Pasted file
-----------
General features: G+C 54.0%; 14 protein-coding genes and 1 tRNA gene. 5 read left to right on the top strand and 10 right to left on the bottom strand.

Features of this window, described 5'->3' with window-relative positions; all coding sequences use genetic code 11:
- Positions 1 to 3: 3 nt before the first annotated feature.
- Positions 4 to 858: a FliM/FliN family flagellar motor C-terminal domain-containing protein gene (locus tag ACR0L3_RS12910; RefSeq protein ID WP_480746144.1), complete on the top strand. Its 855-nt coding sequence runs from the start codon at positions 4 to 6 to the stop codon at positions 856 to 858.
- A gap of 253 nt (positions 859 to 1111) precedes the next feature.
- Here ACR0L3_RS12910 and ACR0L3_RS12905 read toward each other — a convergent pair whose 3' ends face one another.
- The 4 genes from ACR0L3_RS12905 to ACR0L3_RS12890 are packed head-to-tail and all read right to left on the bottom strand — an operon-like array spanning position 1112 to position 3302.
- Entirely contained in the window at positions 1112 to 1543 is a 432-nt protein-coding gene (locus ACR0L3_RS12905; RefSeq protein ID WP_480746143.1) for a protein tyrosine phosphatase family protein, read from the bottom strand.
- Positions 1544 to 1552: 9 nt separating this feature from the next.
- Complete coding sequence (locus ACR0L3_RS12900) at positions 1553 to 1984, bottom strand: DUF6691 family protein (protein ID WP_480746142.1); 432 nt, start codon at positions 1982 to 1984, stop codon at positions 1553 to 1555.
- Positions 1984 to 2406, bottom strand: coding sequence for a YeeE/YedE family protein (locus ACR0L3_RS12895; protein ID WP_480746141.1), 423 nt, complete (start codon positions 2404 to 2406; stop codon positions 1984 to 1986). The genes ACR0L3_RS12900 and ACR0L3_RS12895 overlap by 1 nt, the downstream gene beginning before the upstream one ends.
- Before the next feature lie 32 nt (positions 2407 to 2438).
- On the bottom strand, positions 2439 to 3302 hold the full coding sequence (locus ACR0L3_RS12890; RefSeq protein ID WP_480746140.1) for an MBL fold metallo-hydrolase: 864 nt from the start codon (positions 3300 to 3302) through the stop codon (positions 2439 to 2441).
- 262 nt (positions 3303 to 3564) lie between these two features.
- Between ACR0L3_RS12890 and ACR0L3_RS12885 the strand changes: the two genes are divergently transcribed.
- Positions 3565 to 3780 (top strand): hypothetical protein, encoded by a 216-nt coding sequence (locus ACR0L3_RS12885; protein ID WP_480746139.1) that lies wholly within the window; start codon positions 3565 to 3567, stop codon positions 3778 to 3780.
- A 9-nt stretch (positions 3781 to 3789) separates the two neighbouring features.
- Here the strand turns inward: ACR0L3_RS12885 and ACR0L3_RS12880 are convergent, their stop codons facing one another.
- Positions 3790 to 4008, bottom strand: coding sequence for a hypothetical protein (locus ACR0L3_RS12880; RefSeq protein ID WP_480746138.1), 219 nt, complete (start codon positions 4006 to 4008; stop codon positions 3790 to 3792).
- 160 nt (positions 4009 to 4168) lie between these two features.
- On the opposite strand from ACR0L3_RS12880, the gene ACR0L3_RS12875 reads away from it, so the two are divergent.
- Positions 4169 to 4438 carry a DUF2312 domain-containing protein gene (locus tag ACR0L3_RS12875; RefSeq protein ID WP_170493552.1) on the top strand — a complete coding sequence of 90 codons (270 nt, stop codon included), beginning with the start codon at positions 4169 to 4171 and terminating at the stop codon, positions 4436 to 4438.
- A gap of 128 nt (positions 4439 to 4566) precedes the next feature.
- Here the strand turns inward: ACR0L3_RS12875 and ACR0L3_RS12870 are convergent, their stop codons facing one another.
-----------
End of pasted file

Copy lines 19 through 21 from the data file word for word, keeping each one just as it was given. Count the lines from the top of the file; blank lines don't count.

- Positions 3790 to 4008, bottom strand: coding sequence for a hypothetical protein (locus ACR0L3_RS12880; RefSeq protein ID WP_480746138.1), 219 nt, complete (start codon positions 4006 to 4008; stop codon positions 3790 to 3792).
- 160 nt (positions 4009 to 4168) lie between these two features.
- On the opposite strand from ACR0L3_RS12880, the gene ACR0L3_RS12875 reads away from it, so the two are divergent.